Plant - Cellulose
Fungi - Chitin
Bacteria - Peptidoglycan
Archaea - Polysaccharides
Classifying Bacterial Species with the Gram Stain:
- Based on cell wall composition
- GRAM POSITIVE: simpler walls, large amount of peptidoglycan
- GRAM NEGATIVE: less peptidoglycan, structually more complex with outer membranes containing lipopolysaccharides
- Importance in medicine
Bacterial Capsule:
- Sticky layer of polysaccharide/protein covering
the cell wall
- Enables prokaryotes to adhere to
substrate/colony
- Protect against dehydration
- Shield from immune system attacks
Fimbriae: hair-like appendages

Movement:
The flagella helps makes taxis in bacteria possible
Features that allow for large prokaryotic populations:
1) small size 2) binary fission 3) short generation times
Conditions that check prokaryotic reproduction:
- Exhausting nutrient supply
- Poisoning by metabolic waste
- Competition
- Being consumed by other organisms
RAPID REPRODUCTION/ MUTATION
: mutations happen rarely. But then how can a whole colony/group/pride/gaggle/ community of bacteria mutate so quickly? The answer is simple.
more
= more chances for mutations


genetic variation also arises from genetic recombination: the combining of genes from two sources
Genetic Recombination
F
factor: F is for fertility!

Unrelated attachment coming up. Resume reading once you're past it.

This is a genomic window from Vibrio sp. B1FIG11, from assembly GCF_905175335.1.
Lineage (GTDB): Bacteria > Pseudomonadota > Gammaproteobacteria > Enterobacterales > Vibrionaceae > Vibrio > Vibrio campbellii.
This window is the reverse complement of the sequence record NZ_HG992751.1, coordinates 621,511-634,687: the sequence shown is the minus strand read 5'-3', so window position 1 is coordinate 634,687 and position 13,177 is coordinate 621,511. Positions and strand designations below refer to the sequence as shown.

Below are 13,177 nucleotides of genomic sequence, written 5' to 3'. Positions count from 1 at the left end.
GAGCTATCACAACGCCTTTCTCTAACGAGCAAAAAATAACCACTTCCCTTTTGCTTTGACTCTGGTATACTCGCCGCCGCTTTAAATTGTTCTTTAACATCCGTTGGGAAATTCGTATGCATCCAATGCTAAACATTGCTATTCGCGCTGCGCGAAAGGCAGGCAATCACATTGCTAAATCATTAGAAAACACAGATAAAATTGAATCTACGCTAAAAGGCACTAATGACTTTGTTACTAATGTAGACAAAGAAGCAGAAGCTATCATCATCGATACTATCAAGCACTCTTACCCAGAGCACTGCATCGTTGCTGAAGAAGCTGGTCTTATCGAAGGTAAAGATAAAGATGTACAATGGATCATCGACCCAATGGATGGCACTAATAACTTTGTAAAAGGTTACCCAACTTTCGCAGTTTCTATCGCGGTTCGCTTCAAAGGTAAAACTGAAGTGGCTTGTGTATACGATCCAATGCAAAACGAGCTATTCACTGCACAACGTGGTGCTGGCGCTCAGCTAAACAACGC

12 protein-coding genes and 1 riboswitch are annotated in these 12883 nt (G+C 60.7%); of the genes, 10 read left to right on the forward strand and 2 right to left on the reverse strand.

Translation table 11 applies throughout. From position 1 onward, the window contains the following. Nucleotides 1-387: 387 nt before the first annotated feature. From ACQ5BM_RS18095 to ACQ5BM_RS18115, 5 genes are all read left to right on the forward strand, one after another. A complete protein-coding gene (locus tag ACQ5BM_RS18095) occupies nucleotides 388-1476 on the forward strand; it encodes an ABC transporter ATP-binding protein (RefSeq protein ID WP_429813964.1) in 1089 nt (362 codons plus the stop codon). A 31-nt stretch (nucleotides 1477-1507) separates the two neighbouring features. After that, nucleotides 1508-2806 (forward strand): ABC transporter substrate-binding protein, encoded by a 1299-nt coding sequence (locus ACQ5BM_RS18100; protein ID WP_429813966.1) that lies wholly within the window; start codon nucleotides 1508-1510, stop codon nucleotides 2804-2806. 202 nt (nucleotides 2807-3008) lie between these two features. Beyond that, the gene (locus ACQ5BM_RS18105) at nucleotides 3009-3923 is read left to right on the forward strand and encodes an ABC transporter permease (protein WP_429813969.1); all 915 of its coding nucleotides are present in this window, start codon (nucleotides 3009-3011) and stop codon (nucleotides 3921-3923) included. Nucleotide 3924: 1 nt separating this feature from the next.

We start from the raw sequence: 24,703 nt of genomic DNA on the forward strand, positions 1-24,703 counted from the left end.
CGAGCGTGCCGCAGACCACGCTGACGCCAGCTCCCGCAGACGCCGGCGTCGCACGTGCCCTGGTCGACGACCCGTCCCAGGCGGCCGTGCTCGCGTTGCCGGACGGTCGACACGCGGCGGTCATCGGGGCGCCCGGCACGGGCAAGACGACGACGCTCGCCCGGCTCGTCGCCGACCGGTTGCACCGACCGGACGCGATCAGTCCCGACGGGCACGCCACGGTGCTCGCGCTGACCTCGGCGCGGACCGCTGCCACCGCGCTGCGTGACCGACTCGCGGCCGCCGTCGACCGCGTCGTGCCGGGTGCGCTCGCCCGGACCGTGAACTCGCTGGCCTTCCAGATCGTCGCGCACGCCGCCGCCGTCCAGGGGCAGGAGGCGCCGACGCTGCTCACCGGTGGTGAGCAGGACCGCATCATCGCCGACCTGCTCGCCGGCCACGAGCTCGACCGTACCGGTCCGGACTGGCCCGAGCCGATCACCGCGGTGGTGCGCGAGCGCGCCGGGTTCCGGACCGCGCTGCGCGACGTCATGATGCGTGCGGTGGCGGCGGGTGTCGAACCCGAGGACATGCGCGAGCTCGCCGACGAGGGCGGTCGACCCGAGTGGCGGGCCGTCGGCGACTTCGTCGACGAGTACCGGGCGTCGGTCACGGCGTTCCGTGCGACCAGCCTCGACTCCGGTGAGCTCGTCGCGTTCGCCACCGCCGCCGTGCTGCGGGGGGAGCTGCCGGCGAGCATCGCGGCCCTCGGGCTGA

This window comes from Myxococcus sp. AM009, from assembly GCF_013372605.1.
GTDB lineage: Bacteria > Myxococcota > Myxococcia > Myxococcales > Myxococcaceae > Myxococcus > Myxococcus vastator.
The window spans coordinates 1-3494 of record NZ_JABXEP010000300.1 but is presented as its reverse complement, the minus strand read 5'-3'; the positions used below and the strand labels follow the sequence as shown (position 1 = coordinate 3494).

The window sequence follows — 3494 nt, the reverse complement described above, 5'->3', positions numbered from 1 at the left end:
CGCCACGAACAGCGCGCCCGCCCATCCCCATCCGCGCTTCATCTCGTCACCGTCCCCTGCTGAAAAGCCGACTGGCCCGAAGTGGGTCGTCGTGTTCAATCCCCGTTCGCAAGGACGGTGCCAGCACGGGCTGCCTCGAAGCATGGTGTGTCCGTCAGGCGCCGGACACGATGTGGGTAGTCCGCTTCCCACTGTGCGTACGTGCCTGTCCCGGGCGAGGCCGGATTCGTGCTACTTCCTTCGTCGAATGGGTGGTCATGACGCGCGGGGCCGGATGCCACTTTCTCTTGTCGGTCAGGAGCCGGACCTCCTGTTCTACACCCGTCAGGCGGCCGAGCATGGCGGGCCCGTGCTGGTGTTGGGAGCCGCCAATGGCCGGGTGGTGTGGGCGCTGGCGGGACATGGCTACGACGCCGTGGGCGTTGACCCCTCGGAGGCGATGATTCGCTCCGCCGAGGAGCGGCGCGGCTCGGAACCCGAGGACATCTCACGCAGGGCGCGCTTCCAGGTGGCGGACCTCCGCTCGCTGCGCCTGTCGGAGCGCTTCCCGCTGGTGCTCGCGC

- particular piece of DNA that allows for the formation of sex pili and ability to donate DNA during conjugation
- comes in two forms: chromosomal and plasmid.
R
Nucleoid: Where a prokaryote's chromosome is located in. Appears lighter than surrounding cytoplasm in electron micrographs.
Plasmids: Smaller rings of separately replicating DNA
Conjugation
transformation
transduction
Prokaryotes and Antibiotics
Under optimal conditions, many prokaryotes can divide every 1-3 hours. A whole generation can be produced in 20 minutes.
James Wang, Jiying Zou, Jared Nagro, Rebekah Tang, Rebecca Liu
Some bacteria develop resistant cells called endosperms when an essential nutrient is lacking.
Short generation times allow for substantial evolution in short periods of time and rapid adaptation.
1) Gram-negative bacteria have _____ peptidoglycan than gram-positive cells, and their cell walls are _____ complex structurally.
A) more; more
B) more; less
C) less; less
D) less; more
E) none of the above

2. Photoautotrophs are different from chemoautotrophs in that...
A) they don't need carbon
B) they use light rather than inorganic chemicals for energy
C) their carbon source is organic molecules
D) they all have a modified Calvin cycle
E) they are more photogenic

Molecular Systematics

Molecular systematics has shown that prokaryotes have a large amount of genetic differences.
Another thing shown is the importance of horizontal gene transfer in prokaryotes evolution.
Prokaryotes acquire genes from distantly related species over millions of years and still continue to do this.

Molecular Sytematics
Illuminates Prokaryote Phylogeny
This phylogenetic tree is based off of molecular data found and its relationships with other prokaryotes.

Archaea have many unique traits that differ from bacteria and eukaryotes.